Author(s): Aouthmany M, Weinstein M, Zirwas MJ, Brodell RT, Aouthmany M, Weinstein M, Zirwas MJ, Brodell RT
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Abstract BACKGROUND: The time period between onset of depigmentation around the halo nevus (HN) to complete resolution of the nevus and halo has not been well studied. OBJECTIVE: We sought to better understand the natural history of the HN. METHODS: A retrospective chart review of patients with a clinical diagnosis of HN selected from a private practice database (1994-2010) was performed. In all, 52 patients with 80 HN were identified. The current stage of the HN was determined by a follow-up questionnaire and physical examination of 36 patients with 56 HN. RESULTS: Seven HN were excised. Of the remaining 49 HN, 51\% (25) demonstrated no change in the halo or nevus after an average of 4.2 years; 14.3\% (7) demonstrated partial nevus regression with persistence of the halo after an average of 6.7 years; 4.1\% (2) demonstrated complete involution of the nevus with persistent halo depigmentation after an average of 7.7 years; 8.2\% (4) demonstrated complete nevus involution with some repigmentation of the halo after an average of 11.8 years; 22.4\% (11) demonstrated complete resolution of the nevus with complete repigmentation of the halo after an average of 7.8 years. LIMITATION: Some subjects were lost to follow-up. The time of initial HN onset was dependent on patient recall. CONCLUSION: These results demonstrate that HN typically persist for a decade or longer. A subgroup may progress through stages of involution with a return to normal-appearing skin, but even these lesions persisted for an average of 7.8 years. Education about the prolonged natural history of HN may reassure patients and avoid unnecessary excision. Copyright © 2011 American Academy of Dermatology, Inc. Published by Mosby, Inc. All rights reserved.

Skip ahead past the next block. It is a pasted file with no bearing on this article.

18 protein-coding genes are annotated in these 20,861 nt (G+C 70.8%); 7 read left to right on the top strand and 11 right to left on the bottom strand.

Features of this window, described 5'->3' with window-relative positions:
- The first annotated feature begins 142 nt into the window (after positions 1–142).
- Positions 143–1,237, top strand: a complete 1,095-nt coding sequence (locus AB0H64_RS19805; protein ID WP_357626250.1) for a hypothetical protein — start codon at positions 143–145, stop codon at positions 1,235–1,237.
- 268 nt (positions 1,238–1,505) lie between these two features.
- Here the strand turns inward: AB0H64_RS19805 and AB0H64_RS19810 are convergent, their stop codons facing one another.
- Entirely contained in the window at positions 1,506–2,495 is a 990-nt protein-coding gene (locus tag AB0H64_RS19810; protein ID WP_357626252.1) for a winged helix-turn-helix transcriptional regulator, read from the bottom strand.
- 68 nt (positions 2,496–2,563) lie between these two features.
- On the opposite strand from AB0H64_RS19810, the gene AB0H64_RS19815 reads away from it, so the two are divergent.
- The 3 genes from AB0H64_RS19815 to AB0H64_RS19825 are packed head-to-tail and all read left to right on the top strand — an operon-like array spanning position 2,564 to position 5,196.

This article was published in J Am Acad Dermatol
and referenced in Dermatology and Dermatologic Diseases